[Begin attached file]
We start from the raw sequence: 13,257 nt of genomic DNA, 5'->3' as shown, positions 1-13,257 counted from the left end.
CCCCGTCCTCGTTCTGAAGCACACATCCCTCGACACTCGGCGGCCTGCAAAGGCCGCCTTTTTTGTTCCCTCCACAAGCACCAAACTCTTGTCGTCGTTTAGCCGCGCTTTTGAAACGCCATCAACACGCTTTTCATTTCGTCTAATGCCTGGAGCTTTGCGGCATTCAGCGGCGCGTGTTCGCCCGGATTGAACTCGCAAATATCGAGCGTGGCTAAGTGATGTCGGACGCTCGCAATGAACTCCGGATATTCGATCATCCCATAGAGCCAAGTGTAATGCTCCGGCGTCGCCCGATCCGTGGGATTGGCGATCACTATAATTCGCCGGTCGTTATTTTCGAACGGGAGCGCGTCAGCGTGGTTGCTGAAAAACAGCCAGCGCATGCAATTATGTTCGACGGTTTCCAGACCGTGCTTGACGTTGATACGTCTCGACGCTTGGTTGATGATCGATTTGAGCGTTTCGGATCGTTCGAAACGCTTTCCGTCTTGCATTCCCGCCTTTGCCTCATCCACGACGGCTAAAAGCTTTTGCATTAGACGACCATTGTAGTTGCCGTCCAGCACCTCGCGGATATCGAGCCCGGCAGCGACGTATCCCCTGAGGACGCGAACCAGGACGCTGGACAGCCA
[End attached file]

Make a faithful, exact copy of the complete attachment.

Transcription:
We start from the raw sequence: 13,257 nt of genomic DNA, 5'->3' as shown, positions 1-13,257 counted from the left end.
CCCCGTCCTCGTTCTGAAGCACACATCCCTCGACACTCGGCGGCCTGCAAAGGCCGCCTTTTTTGTTCCCTCCACAAGCACCAAACTCTTGTCGTCGTTTAGCCGCGCTTTTGAAACGCCATCAACACGCTTTTCATTTCGTCTAATGCCTGGAGCTTTGCGGCATTCAGCGGCGCGTGTTCGCCCGGATTGAACTCGCAAATATCGAGCGTGGCTAAGTGATGTCGGACGCTCGCAATGAACTCCGGATATTCGATCATCCCATAGAGCCAAGTGTAATGCTCCGGCGTCGCCCGATCCGTGGGATTGGCGATCACTATAATTCGCCGGTCGTTATTTTCGAACGGGAGCGCGTCAGCGTGGTTGCTGAAAAACAGCCAGCGCATGCAATTATGTTCGACGGTTTCCAGACCGTGCTTGACGTTGATACGTCTCGACGCTTGGTTGATGATCGATTTGAGCGTTTCGGATCGTTCGAAACGCTTTCCGTCTTGCATTCCCGCCTTTGCCTCATCCACGACGGCTAAAAGCTTTTGCATTAGACGACCATTGTAGTTGCCGTCCAGCACCTCGCGGATATCGAGCCCGGCAGCGACGTATCCCCTGAGGACGCGAACCAGGACGCTGGACAGCCA